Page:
The Particle 2 brings powerful granular processing to your pedalboard.
Granular processing effectively slices an audio signal into small sections called ‘grains’, which are then rearranged, sometimes with pitch‑shifting or reverse playback, in real time. Many of us will have experimented with granular effects plug‑ins such as NI’s (recently discontinued) Absynth, Output’s Portal, Arturia’s Efx Fragments and Unfiltered Audio’s Silo, but granular processing in a pedal format remains comparatively rare. And while none of the current pedals offer the same variety of granular effects as the best plug‑ins, they’re still able to create a wide range of textural and glitchy effects that can be put to great use in a live context.
Red Panda’s Particle pedal brought granular delays to us in this format way back in 2011 — they really were ahead of the curve — and the Particle has remained popular, but the onward march of technology has now allowed the company to release the Particle 2. This new version boasts not only more processing power and a cleaner audio path, but also improved pitch‑shifting algorithms and a more compact, pedalboard‑friendly format, which sees the connections placed on the top edge of the pedal rather than on its sides.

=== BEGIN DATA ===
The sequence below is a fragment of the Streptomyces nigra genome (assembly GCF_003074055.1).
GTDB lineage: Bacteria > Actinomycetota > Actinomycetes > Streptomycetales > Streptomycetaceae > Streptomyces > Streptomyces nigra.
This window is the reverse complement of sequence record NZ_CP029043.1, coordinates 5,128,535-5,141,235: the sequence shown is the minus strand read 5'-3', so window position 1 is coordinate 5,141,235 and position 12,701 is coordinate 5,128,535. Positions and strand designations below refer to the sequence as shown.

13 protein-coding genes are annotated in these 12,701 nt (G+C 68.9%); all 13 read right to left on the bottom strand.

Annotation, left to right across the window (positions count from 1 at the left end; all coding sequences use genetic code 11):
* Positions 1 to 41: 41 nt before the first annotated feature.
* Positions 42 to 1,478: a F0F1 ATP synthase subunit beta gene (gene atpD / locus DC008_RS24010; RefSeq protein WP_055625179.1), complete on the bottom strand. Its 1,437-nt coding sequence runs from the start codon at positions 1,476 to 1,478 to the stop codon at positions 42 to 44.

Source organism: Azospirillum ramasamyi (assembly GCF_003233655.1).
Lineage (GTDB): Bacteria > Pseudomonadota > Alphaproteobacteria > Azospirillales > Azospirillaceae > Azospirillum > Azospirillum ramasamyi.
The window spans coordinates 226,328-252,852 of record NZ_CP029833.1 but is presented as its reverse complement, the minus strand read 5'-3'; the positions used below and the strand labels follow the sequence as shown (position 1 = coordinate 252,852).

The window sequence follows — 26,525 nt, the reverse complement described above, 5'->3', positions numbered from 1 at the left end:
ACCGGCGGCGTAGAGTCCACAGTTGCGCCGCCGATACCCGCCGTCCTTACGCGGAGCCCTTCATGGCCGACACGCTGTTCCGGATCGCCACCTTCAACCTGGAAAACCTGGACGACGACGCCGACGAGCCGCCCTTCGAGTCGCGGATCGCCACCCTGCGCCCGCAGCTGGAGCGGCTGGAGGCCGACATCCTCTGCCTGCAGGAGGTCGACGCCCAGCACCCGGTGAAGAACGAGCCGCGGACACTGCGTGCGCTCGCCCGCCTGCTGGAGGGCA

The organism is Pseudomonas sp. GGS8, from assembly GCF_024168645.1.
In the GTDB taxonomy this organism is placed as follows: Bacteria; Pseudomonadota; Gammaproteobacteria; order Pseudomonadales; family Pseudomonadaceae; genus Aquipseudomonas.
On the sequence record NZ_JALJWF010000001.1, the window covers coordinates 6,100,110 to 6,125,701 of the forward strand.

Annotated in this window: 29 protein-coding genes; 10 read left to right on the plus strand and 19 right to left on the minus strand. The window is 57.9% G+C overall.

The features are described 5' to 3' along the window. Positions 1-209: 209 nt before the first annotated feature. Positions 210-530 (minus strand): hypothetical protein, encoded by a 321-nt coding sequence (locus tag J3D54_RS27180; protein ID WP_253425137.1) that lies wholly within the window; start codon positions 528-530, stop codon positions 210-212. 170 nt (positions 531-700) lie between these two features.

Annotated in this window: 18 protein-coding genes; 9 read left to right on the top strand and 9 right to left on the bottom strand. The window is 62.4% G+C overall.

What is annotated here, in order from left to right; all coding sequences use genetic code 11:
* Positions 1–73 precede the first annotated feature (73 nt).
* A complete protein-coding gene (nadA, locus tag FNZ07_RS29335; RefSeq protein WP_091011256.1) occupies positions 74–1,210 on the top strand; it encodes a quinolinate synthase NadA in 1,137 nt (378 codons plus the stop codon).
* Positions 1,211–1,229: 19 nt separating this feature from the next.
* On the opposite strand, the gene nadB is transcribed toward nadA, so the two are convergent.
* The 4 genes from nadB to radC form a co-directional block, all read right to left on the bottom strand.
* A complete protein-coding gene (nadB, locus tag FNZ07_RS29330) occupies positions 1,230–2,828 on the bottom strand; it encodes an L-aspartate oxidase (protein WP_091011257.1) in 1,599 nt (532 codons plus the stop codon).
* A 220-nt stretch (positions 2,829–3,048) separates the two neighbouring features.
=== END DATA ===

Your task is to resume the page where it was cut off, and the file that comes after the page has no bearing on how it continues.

The Particle 2 combines a granular delay with pitch‑shifting, and its TRS I/O jacks cater for mono or stereo signals operating at a maximum level of +8dBu. The input sensitivity can also be changed using a free browser editor. So while this is certainly a pedal that guitarists can enjoy, it’s also possible to use the pedal at line level or to integrate it into modular synth systems — and that’s great news, since granular processing can be put to work on just about any audio source, including synths, drums and even vocals, with musically interesting results. A 250mA 9V external power source is required — there’s no included PSU, and no internal battery option. The pedal can store four presets for rapid access, but when controlled via MIDI it can store/recall 127 patches.